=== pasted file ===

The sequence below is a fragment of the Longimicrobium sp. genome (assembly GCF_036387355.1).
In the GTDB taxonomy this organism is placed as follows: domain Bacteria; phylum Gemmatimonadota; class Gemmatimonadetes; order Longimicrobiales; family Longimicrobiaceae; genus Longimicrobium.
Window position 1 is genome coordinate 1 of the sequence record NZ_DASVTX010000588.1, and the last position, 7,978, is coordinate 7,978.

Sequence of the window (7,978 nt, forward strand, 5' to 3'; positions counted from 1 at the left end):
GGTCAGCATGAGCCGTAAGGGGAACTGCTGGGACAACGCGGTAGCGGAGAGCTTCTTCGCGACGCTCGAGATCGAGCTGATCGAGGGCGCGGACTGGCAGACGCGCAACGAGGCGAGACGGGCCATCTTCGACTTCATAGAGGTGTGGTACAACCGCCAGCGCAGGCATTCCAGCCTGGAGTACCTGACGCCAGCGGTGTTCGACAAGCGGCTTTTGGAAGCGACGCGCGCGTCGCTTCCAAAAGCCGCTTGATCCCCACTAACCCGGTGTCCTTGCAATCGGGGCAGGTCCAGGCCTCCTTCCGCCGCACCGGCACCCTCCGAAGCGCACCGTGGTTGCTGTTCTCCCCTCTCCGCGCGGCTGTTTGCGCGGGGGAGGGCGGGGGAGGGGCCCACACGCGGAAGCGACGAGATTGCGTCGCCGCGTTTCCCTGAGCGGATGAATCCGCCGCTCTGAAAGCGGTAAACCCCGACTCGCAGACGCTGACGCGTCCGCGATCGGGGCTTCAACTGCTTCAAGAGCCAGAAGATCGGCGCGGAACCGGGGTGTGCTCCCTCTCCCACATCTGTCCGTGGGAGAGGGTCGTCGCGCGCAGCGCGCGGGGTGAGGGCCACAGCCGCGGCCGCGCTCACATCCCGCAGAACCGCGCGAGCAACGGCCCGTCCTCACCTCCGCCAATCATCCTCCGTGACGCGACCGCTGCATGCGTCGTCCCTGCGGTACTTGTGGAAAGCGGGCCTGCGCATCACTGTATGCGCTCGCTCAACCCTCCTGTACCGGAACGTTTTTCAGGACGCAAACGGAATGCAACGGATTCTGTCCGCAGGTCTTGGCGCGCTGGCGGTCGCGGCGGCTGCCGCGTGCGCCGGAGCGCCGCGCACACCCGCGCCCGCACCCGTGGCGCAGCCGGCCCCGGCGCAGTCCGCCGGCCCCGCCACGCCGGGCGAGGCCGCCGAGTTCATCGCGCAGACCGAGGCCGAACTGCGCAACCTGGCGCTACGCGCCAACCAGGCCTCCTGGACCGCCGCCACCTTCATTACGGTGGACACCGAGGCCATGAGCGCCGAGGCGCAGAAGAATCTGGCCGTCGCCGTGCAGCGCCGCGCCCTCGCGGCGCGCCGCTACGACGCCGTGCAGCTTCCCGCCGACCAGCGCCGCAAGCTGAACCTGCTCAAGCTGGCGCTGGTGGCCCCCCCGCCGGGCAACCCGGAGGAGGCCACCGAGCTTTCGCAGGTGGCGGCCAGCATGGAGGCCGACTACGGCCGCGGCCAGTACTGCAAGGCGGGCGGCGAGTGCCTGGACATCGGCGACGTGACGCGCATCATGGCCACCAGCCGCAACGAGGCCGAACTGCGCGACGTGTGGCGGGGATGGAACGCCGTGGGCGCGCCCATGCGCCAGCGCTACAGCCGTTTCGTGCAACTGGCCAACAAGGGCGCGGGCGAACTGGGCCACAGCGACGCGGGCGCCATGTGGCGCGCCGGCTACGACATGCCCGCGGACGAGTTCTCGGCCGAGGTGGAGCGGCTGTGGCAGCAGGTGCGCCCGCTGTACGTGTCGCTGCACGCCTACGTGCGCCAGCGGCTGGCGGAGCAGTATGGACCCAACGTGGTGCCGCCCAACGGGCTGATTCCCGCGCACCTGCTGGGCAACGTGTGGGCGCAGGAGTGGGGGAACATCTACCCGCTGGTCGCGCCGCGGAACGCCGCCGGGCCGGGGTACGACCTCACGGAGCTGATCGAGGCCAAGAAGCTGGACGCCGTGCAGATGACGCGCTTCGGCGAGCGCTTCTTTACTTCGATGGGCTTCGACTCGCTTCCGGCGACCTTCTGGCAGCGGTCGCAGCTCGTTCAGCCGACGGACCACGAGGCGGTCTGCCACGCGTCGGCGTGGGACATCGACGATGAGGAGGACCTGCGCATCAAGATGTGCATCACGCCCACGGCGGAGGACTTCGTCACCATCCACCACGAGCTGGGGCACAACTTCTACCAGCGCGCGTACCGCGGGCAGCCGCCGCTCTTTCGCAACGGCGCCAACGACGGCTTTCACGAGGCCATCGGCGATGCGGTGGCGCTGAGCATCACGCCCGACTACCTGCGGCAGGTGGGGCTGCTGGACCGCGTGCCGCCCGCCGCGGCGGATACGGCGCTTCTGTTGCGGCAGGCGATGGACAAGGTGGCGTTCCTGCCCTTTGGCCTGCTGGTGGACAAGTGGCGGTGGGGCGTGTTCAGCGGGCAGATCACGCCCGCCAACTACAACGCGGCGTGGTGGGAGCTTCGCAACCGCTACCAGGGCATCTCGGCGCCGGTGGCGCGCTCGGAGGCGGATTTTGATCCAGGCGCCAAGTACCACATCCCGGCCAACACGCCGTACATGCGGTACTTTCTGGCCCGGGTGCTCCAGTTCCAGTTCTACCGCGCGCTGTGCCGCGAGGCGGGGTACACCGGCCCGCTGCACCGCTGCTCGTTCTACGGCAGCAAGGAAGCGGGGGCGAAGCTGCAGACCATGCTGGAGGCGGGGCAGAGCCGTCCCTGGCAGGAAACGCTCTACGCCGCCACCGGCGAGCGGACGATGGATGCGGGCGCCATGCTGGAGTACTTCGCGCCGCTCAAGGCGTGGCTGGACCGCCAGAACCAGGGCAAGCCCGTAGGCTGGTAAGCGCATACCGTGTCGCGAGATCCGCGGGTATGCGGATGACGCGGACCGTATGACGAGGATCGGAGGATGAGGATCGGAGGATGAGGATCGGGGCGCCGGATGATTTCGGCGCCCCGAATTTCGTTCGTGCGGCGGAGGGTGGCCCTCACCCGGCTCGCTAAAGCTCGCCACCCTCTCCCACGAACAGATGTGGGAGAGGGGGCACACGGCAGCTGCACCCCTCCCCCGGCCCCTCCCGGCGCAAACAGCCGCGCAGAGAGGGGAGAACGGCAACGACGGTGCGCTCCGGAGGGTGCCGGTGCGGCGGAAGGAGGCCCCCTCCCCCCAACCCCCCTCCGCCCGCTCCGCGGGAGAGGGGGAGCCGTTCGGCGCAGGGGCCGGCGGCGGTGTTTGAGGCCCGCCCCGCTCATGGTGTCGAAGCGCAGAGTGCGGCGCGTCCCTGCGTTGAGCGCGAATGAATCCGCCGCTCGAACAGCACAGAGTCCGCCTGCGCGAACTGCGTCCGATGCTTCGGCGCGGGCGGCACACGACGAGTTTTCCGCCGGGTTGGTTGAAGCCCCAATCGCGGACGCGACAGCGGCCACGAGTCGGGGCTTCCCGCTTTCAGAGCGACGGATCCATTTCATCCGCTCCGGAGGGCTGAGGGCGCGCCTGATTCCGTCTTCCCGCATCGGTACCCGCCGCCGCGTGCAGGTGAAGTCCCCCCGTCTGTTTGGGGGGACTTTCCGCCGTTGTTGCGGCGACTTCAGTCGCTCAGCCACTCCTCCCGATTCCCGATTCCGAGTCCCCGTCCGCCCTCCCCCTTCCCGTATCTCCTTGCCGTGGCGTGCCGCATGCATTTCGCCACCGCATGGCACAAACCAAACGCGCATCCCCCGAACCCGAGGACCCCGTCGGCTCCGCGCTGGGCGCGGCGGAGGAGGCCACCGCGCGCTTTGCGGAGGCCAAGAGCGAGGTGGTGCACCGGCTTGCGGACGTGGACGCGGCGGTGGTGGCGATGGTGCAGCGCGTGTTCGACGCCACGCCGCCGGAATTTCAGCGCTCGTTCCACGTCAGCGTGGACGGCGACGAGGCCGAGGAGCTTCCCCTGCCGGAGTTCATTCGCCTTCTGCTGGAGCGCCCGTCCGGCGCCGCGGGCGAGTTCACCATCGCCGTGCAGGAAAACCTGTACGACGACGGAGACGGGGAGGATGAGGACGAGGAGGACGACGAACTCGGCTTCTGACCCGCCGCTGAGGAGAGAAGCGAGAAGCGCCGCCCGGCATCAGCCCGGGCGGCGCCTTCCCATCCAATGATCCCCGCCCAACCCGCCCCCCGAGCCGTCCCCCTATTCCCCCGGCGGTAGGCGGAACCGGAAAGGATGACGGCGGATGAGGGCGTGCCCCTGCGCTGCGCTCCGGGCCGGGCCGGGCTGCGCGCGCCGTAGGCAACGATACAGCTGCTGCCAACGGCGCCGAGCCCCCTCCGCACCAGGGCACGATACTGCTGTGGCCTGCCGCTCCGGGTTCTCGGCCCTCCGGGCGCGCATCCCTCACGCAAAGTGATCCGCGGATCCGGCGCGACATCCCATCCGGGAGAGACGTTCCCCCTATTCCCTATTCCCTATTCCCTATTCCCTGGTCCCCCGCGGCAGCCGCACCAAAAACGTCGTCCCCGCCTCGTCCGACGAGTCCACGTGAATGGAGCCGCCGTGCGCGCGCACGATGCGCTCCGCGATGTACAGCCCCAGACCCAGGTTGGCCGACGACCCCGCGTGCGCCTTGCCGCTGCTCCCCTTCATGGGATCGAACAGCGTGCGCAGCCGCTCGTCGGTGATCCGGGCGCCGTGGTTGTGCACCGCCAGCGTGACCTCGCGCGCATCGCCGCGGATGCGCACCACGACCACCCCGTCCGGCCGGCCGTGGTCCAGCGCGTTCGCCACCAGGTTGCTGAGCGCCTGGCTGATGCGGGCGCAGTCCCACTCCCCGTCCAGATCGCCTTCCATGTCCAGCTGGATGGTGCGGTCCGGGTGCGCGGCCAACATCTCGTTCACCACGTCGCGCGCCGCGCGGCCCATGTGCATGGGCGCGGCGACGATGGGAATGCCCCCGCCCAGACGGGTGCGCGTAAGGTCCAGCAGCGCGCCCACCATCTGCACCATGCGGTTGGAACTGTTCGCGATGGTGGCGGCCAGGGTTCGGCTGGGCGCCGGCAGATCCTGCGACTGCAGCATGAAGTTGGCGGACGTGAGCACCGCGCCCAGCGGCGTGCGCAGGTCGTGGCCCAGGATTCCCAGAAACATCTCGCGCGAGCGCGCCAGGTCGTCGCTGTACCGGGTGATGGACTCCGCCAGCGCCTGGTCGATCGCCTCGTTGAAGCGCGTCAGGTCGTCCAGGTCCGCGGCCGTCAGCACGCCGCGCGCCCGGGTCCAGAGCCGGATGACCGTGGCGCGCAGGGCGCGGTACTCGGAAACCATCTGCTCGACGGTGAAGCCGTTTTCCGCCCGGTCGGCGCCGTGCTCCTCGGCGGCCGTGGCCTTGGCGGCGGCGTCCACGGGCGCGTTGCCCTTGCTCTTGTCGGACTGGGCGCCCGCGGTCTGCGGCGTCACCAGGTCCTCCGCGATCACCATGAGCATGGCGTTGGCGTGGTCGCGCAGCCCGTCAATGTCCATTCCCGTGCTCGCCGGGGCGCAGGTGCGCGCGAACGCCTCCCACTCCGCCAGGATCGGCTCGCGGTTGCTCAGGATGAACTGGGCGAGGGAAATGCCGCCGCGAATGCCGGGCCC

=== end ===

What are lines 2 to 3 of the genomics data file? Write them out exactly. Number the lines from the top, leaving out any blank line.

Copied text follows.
In the GTDB taxonomy this organism is placed as follows: domain Bacteria; phylum Gemmatimonadota; class Gemmatimonadetes; order Longimicrobiales; family Longimicrobiaceae; genus Longimicrobium.
Window position 1 is genome coordinate 1 of the sequence record NZ_DASVTX010000588.1, and the last position, 7,978, is coordinate 7,978.